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The Future of Forests
Volume 3, Number 7: 1 April 2000

Out in the Western United States, a battle is brewing over the future of a good chunk of the country's forests.  Certain groups, such as the Nature Conservancy, want to turn back the clock on several natural ecosystems and restore them, in the words of U.S. Interior Secretary Bruce Babbitt, to a "presettlement equilibrium" (Kloor, 2000).  They yearn, in the words of Kloor, for "a wilderness of yore," and such nostalgia can be a very powerful motivator.

So what exactly is the "presettlement equilibrium" to which some folks want the forests of the western U.S. returned?  And why would they prefer the equilibrium of a bygone era to that of the present?  Indeed, why would one want equilibrium at all?

Taking the first question first, Kloor cites Wallace Covington of Northern Arizona University in Flagstaff, Arizona as saying that the pine forests of that part of the country supported an average of 57 trees per hectare back in 1876, when the first Europeans settled in the area, but that they now support as many as 2100 trees per hectare in some places.  Which brings up a couple of other questions.  How did the forests grow so populous?  And is that bad?

Some answers to the first of this second set of questions are grazing, fire suppression and even global warming, the first two of which are clearly man-induced but the last of which is not-so-easily thus categorized.  As for the second more value-oriented inquiry, greater quantities of forest materials are normally prized.  In this case, however, the tightly packed stands of Arizona trees are reported by Kloor to be prone to disease and catastrophic wildfires.  But this negative consequence could readily be turned into a positive one by selective logging, which would benefit man and nature alike.  And this conclusion pretty much answers the second of our original three questions.  Why would one prefer the equilibrium of 1876, when the new one would be so much more beneficial to all concerned if managed intelligently?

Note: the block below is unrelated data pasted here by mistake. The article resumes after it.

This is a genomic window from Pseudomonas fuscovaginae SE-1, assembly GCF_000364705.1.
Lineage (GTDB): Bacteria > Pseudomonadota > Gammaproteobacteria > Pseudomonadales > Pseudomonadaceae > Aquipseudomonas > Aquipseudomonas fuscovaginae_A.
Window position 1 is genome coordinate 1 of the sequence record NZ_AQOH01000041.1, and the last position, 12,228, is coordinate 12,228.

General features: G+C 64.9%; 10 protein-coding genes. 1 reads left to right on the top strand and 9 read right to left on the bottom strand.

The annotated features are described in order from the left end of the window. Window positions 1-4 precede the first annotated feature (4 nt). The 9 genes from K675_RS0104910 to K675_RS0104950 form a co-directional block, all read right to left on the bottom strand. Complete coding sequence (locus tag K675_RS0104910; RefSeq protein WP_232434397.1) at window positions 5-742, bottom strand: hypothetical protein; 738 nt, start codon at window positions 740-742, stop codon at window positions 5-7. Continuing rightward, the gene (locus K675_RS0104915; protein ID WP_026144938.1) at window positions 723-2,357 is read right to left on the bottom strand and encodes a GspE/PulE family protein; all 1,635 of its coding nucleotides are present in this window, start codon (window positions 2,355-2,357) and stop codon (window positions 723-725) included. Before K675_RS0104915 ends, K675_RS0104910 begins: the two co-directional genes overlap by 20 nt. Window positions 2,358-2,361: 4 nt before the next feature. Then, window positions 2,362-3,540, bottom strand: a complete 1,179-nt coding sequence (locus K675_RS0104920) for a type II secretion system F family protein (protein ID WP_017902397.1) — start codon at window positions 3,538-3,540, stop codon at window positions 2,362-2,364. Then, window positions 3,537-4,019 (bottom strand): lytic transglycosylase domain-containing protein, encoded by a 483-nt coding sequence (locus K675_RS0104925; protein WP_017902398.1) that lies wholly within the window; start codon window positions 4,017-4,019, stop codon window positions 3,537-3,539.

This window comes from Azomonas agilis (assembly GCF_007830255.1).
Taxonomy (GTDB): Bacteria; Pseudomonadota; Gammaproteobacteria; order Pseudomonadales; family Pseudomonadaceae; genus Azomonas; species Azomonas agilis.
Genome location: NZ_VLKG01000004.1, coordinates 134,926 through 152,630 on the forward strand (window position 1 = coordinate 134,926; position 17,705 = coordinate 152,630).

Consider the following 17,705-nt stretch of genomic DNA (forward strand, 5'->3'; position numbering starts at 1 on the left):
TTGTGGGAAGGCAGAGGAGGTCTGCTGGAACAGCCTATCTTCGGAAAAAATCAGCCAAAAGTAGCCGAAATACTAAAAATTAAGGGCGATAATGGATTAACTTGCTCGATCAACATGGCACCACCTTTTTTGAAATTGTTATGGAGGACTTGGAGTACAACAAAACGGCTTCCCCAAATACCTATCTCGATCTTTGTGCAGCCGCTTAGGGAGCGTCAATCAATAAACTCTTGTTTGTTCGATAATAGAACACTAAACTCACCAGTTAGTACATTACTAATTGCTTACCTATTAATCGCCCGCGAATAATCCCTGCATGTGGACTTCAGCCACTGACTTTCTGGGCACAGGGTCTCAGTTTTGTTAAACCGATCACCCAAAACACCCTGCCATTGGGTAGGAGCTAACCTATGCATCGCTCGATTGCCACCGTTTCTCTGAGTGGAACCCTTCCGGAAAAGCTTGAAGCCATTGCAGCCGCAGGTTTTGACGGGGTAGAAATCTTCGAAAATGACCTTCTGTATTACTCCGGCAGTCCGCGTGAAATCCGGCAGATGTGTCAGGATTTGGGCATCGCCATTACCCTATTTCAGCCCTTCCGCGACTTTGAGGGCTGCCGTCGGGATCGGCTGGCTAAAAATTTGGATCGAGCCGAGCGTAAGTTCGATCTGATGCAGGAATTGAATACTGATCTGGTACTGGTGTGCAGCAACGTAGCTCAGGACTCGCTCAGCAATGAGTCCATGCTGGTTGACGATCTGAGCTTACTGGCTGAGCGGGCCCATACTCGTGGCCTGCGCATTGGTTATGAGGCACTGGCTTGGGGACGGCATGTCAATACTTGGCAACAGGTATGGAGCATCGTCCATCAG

As for wanting equilibrium at all, one who seeks such a situation desires that which never was and never will be; for transition is the name of the game in everything involving biology.  Nothing that lives is ever static.  It is either growing or dying, progressing or retrogressing, on one time scale or another.  And we would be much better served, as would the biosphere, if we would acknowledge that fact and learn to live with it.

So what is the ultimate driving force behind the great explosion of forest growth that has been occurring for the past two centuries or so on every continent of the globe where trees are found?  In his seminal publication "CO2 and the Biosphere: The Incredible Legacy of the Industrial Revolution," Idso (1995) identifies three ubiquitous influences, in addition to various local factors, that are likely responsible: global warming, enhanced atmospheric nitrogen deposition, and the rising CO2 content of earth's atmosphere.

The last two of these three promoters of forest growth are clearly of anthropogenic origin, while the first is often argued to be as well.  Hence, on this accidental or unanticipated level, man is proving to be a boon to the planet's trees and the wealth of animal life for which they provide habitat.  Acting intelligently, as by selective logging, for example, humanity can also be a positive factor.  Clearly, however, the consequences of some of man's activities have not been so beneficial, such as the clear-cutting of forests that leads to permanent habitat destruction; and it is activities such as this latter example that need to be curtailed, not those that help.

History provides many valuable lessons.  It shows us our successes and failures; and fortunate we are that the unanticipated effects of anthropogenic CO2 emissions have been of immense benefit to plant life, and trees in particular.  So why fight nature?  If one of the consequences of our industrial activities has been the aerial fertilization of the world's forests, let's give thanks and not rant and rave and "yearn" for the biological paucity of the past.  As Dixy Lee Ray used to say, "I lived in the good old days; and they weren't that good."  Now it seems that the trees themselves are echoing her sentiments.  We would do well to listen to them.

Dr. Craig D. Idso
Dr. Keith E. Idso
Vice President

Idso, S.B.  1995.  CO2 and the Biosphere: The Incredible Legacy of the Industrial Revolution.  Third Annual Kuehnast Lecture.  Department of Soil, Water & Climate, University of Minnesota, St. Paul, Mn.

Kloor, K.  2000.  Returning America's forests to their "natural" roots.  Science 287: 573-575.